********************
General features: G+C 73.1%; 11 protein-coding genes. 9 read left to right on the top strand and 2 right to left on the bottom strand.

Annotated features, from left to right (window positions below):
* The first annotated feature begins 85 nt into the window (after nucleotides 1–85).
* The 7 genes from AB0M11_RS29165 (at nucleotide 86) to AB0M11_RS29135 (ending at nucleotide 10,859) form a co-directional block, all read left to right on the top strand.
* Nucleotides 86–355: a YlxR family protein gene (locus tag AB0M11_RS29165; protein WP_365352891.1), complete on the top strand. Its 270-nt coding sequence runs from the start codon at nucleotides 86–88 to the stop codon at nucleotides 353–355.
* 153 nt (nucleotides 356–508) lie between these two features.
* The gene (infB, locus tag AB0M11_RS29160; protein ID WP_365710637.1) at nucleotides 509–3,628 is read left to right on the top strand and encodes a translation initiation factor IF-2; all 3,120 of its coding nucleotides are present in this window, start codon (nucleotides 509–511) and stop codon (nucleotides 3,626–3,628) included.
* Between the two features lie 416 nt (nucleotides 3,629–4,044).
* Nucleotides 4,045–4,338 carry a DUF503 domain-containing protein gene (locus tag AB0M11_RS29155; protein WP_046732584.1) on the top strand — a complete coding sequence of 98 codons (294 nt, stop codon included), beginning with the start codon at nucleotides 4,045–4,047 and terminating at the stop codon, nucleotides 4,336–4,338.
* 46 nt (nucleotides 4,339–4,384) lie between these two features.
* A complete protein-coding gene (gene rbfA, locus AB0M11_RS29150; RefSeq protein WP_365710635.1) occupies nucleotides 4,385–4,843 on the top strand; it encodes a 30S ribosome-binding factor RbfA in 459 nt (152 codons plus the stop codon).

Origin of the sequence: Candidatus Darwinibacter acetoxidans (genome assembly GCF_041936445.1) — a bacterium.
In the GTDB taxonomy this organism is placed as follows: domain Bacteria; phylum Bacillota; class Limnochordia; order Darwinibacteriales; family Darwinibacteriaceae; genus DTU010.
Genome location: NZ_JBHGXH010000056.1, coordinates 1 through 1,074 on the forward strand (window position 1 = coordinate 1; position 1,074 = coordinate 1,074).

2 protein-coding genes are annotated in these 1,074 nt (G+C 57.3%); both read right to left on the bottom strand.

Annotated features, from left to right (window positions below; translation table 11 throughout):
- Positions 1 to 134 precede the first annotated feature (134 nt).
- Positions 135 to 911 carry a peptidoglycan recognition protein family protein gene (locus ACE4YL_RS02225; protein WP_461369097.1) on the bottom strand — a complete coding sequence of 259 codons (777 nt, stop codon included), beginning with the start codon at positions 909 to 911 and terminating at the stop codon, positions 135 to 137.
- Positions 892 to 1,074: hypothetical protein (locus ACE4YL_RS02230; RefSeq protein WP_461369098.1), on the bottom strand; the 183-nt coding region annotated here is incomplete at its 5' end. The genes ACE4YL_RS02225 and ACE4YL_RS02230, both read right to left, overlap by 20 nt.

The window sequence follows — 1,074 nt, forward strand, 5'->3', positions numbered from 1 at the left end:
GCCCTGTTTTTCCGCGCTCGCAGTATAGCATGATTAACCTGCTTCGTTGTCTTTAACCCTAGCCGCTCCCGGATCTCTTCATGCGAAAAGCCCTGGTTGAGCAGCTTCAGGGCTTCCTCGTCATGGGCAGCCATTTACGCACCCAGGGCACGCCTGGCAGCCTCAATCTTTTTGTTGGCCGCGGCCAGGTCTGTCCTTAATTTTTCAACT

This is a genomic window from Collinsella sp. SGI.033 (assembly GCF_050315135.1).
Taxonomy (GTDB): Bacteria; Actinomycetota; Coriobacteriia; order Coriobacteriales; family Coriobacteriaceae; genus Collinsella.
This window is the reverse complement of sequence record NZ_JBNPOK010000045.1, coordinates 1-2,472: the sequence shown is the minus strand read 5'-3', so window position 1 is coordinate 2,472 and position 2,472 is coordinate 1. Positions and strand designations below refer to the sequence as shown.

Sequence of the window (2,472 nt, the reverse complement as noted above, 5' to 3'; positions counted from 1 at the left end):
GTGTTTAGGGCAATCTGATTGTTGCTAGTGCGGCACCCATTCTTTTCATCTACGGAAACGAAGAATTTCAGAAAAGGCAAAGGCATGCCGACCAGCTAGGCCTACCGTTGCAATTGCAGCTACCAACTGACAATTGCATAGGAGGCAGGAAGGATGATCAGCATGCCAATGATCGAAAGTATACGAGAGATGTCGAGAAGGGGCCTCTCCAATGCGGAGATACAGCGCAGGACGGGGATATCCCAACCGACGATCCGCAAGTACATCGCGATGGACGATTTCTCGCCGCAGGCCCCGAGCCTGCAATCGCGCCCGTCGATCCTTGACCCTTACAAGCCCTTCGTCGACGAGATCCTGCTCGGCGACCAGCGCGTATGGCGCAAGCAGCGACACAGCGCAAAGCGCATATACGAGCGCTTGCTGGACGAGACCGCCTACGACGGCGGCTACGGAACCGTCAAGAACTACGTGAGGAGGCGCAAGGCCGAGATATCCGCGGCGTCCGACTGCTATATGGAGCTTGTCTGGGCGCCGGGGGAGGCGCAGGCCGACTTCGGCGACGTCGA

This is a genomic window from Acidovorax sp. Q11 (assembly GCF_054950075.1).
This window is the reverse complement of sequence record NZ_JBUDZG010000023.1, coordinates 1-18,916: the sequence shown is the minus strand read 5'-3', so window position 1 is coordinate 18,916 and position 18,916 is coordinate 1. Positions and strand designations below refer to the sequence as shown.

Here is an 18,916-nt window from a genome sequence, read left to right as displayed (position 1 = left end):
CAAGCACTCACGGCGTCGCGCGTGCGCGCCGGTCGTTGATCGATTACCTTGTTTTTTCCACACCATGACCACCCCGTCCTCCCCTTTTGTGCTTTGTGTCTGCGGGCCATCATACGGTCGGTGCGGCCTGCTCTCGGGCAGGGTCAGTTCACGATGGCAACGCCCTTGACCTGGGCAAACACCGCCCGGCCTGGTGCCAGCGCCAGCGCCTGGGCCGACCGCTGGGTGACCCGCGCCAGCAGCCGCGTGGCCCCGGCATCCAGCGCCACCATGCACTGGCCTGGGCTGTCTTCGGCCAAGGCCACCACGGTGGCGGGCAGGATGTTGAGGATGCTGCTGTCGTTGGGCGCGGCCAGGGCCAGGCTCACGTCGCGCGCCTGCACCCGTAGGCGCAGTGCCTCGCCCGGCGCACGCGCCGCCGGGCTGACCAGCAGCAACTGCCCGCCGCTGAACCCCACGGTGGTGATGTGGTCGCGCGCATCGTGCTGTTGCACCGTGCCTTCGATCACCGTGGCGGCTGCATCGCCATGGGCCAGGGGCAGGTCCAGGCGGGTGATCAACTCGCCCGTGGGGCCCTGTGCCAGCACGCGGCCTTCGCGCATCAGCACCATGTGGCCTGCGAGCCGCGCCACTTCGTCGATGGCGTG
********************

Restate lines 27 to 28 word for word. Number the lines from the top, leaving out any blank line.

This is a genomic window from Acidovorax sp. Q11 (assembly GCF_054950075.1).
This window is the reverse complement of sequence record NZ_JBUDZG010000023.1, coordinates 1-18,916: the sequence shown is the minus strand read 5'-3', so window position 1 is coordinate 18,916 and position 18,916 is coordinate 1. Positions and strand designations below refer to the sequence as shown.